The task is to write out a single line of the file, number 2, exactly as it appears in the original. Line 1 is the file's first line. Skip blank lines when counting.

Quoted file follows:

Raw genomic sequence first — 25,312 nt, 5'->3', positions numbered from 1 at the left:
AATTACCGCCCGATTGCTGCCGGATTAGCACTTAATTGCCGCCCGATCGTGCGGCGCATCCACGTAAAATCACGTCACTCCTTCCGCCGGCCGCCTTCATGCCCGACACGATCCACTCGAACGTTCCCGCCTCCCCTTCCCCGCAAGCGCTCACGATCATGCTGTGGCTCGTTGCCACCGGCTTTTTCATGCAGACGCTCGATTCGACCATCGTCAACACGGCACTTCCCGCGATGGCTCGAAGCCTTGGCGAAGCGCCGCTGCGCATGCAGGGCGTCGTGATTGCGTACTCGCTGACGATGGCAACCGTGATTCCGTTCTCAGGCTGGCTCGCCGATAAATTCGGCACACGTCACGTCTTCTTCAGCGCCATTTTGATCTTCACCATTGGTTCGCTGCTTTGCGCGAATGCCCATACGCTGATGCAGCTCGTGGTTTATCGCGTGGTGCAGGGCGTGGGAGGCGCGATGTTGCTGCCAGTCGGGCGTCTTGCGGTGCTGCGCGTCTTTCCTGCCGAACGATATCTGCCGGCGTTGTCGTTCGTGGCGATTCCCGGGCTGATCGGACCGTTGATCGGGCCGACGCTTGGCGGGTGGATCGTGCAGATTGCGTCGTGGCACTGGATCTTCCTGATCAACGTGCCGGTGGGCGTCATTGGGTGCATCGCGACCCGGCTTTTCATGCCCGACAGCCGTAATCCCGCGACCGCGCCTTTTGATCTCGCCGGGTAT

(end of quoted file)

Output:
AATTACCGCCCGATTGCTGCCGGATTAGCACTTAATTGCCGCCCGATCGTGCGGCGCATCCACGTAAAATCACGTCACTCCTTCCGCCGGCCGCCTTCATGCCCGACACGATCCACTCGAACGTTCCCGCCTCCCCTTCCCCGCAAGCGCTCACGATCATGCTGTGGCTCGTTGCCACCGGCTTTTTCATGCAGACGCTCGATTCGACCATCGTCAACACGGCACTTCCCGCGATGGCTCGAAGCCTTGGCGAAGCGCCGCTGCGCATGCAGGGCGTCGTGATTGCGTACTCGCTGACGATGGCAACCGTGATTCCGTTCTCAGGCTGGCTCGCCGATAAATTCGGCACACGTCACGTCTTCTTCAGCGCCATTTTGATCTTCACCATTGGTTCGCTGCTTTGCGCGAATGCCCATACGCTGATGCAGCTCGTGGTTTATCGCGTGGTGCAGGGCGTGGGAGGCGCGATGTTGCTGCCAGTCGGGCGTCTTGCGGTGCTGCGCGTCTTTCCTGCCGAACGATATCTGCCGGCGTTGTCGTTCGTGGCGATTCCCGGGCTGATCGGACCGTTGATCGGGCCGACGCTTGGCGGGTGGATCGTGCAGATTGCGTCGTGGCACTGGATCTTCCTGATCAACGTGCCGGTGGGCGTCATTGGGTGCATCGCGACCCGGCTTTTCATGCCCGACAGCCGTAATCCCGCGACCGCGCCTTTTGATCTCGCCGGGTAT